Don’t Want To Pay? Mortgage Rates Will Break Your Legs

Last week, Freddie Mac reported that the 30-year fixed-rate mortgage rate was 5.38 percent, down from the prior week’s 5.59 percent tally. In June alone, the rates have fluctuated an average of one quarter of a percent each week. The news is grim for anyone trying their luck at purchasing when rates hit their absolute lowest. But, many buyers are bringing more money to the table in an effort to recapture the lower rates of weeks past. As the saying goes, money talks.

Buyers are now openly asking their loan representatives what they would have to pay to bring the rates back down to a level they were too slow to capture. While it may not be an option for every potential home buyer, those with upfront cash do have the opportunity to pay their way into a lower mortgage rate.

The process is not unique to this recession. Buyers, historically, have been interested in doing so when rates are already low. The reason for this is because the price for buying points to lower rates is based on the price of the mortgage, and the costs must be paid at closing. It typically takes about four years of payments for borrowers to make up the cost of one point. Therefore, when interest rates are higher, borrowers tend to avoid additional upfront costs and aim to take their chances of gaining a lower rate by refinancing years later.

Paying upfront requires a borrower to buy one point for the price of one percent of your mortgage. Generally, that one point can lower your rate by one quarter of a percent. It may not seem like a huge amount, but the change could save you hundreds of dollars a month. So, if you plan to live in your home and keep the loan longer than the four years it will take to make up the cost of one point, then it could be the right move.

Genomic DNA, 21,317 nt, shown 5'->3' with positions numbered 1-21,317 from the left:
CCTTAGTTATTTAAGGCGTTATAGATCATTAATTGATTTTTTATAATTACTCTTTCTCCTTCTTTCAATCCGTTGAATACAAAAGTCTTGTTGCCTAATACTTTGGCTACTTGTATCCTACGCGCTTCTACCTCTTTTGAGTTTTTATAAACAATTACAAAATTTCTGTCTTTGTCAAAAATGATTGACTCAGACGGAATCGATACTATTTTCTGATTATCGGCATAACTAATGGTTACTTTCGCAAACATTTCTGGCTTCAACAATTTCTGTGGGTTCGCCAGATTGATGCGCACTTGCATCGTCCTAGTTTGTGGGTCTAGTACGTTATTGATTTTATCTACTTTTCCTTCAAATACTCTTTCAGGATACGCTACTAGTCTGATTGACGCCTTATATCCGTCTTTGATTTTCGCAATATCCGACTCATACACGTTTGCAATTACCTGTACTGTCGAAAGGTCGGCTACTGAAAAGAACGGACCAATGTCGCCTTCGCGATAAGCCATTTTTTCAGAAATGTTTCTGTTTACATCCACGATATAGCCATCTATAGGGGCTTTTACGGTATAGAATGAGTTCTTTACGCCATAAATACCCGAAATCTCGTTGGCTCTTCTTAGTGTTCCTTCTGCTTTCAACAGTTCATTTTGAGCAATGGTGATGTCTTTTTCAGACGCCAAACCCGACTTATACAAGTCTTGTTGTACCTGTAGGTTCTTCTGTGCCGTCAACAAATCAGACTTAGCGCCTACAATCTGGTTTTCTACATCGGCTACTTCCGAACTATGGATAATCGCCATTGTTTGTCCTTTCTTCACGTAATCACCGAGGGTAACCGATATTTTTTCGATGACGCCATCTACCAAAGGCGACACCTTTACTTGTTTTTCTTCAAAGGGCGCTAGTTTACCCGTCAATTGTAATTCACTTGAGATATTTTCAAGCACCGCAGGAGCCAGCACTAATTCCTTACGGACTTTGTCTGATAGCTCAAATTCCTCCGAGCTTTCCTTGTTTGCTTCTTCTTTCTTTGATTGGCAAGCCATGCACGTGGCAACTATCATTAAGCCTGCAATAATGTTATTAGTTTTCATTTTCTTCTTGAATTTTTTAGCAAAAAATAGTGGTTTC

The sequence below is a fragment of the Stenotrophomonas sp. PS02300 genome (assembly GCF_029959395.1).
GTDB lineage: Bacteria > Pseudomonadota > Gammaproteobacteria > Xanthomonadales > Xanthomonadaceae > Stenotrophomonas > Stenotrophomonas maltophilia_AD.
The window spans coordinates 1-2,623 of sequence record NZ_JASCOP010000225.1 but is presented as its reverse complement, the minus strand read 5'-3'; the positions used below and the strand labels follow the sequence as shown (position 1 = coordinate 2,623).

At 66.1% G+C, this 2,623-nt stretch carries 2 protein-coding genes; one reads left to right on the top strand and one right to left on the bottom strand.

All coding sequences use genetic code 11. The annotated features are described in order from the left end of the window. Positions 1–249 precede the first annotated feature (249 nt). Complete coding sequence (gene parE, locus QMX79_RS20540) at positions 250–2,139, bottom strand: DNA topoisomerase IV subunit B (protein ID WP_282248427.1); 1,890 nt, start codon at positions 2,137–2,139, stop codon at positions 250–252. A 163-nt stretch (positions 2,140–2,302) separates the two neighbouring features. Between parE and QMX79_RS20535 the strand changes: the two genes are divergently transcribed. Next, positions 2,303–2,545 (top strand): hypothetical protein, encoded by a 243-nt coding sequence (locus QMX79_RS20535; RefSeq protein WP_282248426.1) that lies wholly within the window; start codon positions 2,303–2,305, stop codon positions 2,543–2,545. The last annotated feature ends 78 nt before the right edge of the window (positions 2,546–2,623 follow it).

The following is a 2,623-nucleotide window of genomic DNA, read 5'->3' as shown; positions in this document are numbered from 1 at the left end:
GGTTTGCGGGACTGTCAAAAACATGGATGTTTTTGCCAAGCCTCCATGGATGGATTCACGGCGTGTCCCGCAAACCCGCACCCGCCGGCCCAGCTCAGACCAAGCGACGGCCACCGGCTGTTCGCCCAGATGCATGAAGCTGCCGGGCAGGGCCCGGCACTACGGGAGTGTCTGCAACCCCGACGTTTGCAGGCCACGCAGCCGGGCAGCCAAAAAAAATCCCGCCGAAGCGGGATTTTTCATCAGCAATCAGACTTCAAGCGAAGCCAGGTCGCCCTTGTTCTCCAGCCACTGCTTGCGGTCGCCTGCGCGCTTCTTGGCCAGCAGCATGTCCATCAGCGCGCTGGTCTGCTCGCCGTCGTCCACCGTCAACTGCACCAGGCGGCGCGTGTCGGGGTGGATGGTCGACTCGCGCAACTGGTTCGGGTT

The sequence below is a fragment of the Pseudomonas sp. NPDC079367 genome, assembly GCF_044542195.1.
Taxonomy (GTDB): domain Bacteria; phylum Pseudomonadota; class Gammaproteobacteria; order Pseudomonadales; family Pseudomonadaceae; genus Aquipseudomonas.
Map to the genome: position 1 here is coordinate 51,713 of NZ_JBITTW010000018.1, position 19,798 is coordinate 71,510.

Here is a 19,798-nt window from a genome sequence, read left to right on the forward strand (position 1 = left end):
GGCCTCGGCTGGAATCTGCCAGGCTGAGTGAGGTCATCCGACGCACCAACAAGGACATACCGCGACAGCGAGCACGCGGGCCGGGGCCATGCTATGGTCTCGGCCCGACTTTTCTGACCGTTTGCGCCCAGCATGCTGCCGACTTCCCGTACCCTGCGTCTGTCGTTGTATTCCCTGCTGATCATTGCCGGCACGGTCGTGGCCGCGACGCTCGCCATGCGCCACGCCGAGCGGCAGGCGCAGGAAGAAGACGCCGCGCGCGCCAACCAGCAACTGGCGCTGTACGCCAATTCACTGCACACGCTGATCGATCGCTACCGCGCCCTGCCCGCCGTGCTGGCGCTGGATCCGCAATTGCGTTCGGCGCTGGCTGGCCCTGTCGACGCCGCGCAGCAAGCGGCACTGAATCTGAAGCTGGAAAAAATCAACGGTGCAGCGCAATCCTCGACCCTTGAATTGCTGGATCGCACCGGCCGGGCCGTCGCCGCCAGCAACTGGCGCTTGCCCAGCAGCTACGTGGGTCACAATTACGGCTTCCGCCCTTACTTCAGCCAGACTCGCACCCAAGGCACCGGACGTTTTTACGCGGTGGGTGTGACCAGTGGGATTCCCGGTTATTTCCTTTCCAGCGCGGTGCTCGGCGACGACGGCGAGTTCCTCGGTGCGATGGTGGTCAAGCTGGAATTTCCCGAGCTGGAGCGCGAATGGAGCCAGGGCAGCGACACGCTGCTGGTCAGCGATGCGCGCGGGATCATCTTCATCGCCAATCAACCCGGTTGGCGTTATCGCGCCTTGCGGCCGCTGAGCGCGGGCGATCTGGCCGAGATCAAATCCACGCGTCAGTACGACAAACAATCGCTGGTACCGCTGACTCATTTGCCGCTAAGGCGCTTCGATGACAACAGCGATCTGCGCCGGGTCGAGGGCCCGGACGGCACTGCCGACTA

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About TomPowell

Senior Managing Partner of Resolute Capital Partners. As chief strategist I combine my education and proven expertise in raising private capital, innovative deal structure, risk mitigation, portfolio management, and distressed debt recovery to lead the Resolute Capital team in building a cross-pollination program of Foreign Direct Investment between Asia and the United States. In 1999, I founded and led the growth of ELP Capital, Inc, a mortgage banking investment company. In addition I served as the Senior Managing Director for ELP Capital’s affiliated investment company - ELP Capital Advisors, a Registered Investment Advisor for the ELP Capital Family of Funds, Institutional Investors, and wealthy individuals. I began my career with Wells Fargo Bank when I was recruited in 1988 for a management position in business banking for the Silicon Valley market. I was instrumental in the architecture, development, and initial application of Wells Fargo's Officer Sales Training programs, led two separate branch offices to top 5 overall rankings, and in 1990 was named as one of the youngest Vice Presidents in the Company’s 140-year history. I am a widely sought after speaker, international guest lecturer, and am an Instructor in the Office of Executive Education at Harvard University. In addition, I publish a weekly economic newsletter and podcast The Powell Perspective. I am involved in numerous community and industry groups. Specialties:An innovative investment manager with particular expertise in credit risk analysis, distressed debt recovery, and deal structure. I understand the practical application of money management in response to risk on both Wall Street and Main Street.
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